"Doesn't the New Testament say the same god is loving, good, kind, gentle, etc...? Seems to me that indicates that this god IS indeed omnibenevolent, or he was after Jesus' time. I thought the lord was "kind and merciful, slow to anger, rich in kindness.""

Well... its an interesting question, and one beyond this debate, I think. From my relatively limited religious studies, it seems that he tends to be "kind and merciful ..." if you essentially do what you are supposed to do, but isn't afraid to whip out the big guns so to speak, and did so often in the old testament.

"That is not what I intend to imply - I mean that religion has consistently meditated, researched, learned, etc... to help itself agree with science. Not because they believe there's a fundamental need for change or that the previous methods were wrong."

I don't see your point. Isn't a new discovery in the world of science a fundamental reason to re-examine your outlook on the world and your understanding of it, including religion?

---

Now, however, I will challenge your qualitative assumptions- my trump card, of sorts.

---

"If he is ***undetectable by science***, dubious at best to reason, ***and doesn't show up in verifiable test results***, why on earth would he not have given concrete evidence of his existence and try to lead us astray?"

Those two highlighted sections, fine sir, are where you are wrong. You assume that God is not detectable by science and does not show up in tests- while the proof is moderate, this is not true.

I present to you an excerpt from the British Royal College of Psychiatry's report on Spirituality and Mental Health- the British Royal College not being religiously affiliated in any way:

"In the past decade or so, researchers across a wide range of disciplines have started to explore and *acknowledge* the *positive contribution* spirituality can make to health" (1) (the *s were added by me)

Now, I readily admit that the link is very weak- but it is definitely there. If god does not exist or cannot be detected, why do various studies show that religion contributes positively to mental health? I'm not going to say that this proves God's existence, but religion (and hence God) does have an effect on people's health- hence, it would not be unreasonable to venture that Evolution is indeed part of God's grand plan, so to speak.

"If he had a plan, he would have just created everything according to his original plan"

And if this *is* his original plan? I am not saying it is, but it is an option you must leave open to those torn between religion and science.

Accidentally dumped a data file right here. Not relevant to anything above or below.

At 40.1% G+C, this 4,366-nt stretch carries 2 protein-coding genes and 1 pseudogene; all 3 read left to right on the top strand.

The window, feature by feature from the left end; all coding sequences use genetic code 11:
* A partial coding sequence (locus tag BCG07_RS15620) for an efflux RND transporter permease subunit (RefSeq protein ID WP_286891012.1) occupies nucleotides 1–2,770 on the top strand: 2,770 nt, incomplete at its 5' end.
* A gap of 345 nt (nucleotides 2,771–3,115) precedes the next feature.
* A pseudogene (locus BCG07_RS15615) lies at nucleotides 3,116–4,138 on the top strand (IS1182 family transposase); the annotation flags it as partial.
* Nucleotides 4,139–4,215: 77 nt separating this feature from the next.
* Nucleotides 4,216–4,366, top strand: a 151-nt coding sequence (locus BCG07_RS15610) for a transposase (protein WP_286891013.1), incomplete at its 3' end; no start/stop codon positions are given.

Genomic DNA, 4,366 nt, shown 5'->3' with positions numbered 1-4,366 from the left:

"Basic morality, which has nothing to do with religion and everything to do with social contract and biology (which have been around a lot longer than religion...), will teach you how to be a good person without taking 1/10 of your money."

If this is true, then why do concepts of what is right vary so widely from place to place? Humans all have very very similar biology, and social contract stems from culture, of which religion is a very big part. If basic morality stems only from biology, why did Herodotus write of the Persian King Darius concluding that morals differed widely among people by asking a Greek and an Indian about whether they would eat or burn their dead, respectively? You cannot argue that religion plays no part in morality.

Since this is my last response, I must say it has been a pleasure debating with you.

References:
1.http://www.rcpsych.ac.uk...
JustCallMeTarzan

Pro

>> "Not true, exhibit A being Bjorn Lomborg and his "Skeptical Environmentalist"- put on trial by the Danish Committee on Scientific Dishonesty, and then found to not be in the wrong in any way by the Danish Government's Investigation."

Ah - a singular example. I'm sure there are more examples, but they are isolated incidents. The Church repeatedly put people on trial... There's quite a difference between isolated instances from what may or may not be a legitimate body (The DCoSD) and a large world religion (bordering on government at some times...).

>> "I don't see your point. Isn't a new discovery in the world of science a fundamental reason to re-examine your outlook on the world and your understanding of it, including religion?"

We keep coming back to this... Scientific discovery follows a precise method with verifiable results. Religious "method" does not. Thus, I am utterly and completely unimpressed when a religion claims to have attained the same results as science AFTER science has made these results known.

>> ""If he is ***undetectable by science***, dubious at best to reason, ***and doesn't show up in verifiable test results***, why on earth would he not have given concrete evidence of his existence and try to lead us astray?" Those two highlighted sections, fine sir, are where you are wrong. You assume that God is not detectable by science and does not show up in tests- while the proof is moderate, this is not true."

The only thing barring it from being true is the absence of "current" in front of science and verifiable. This nonsense about god being detectable by science is bogus, as I will demonstrate below.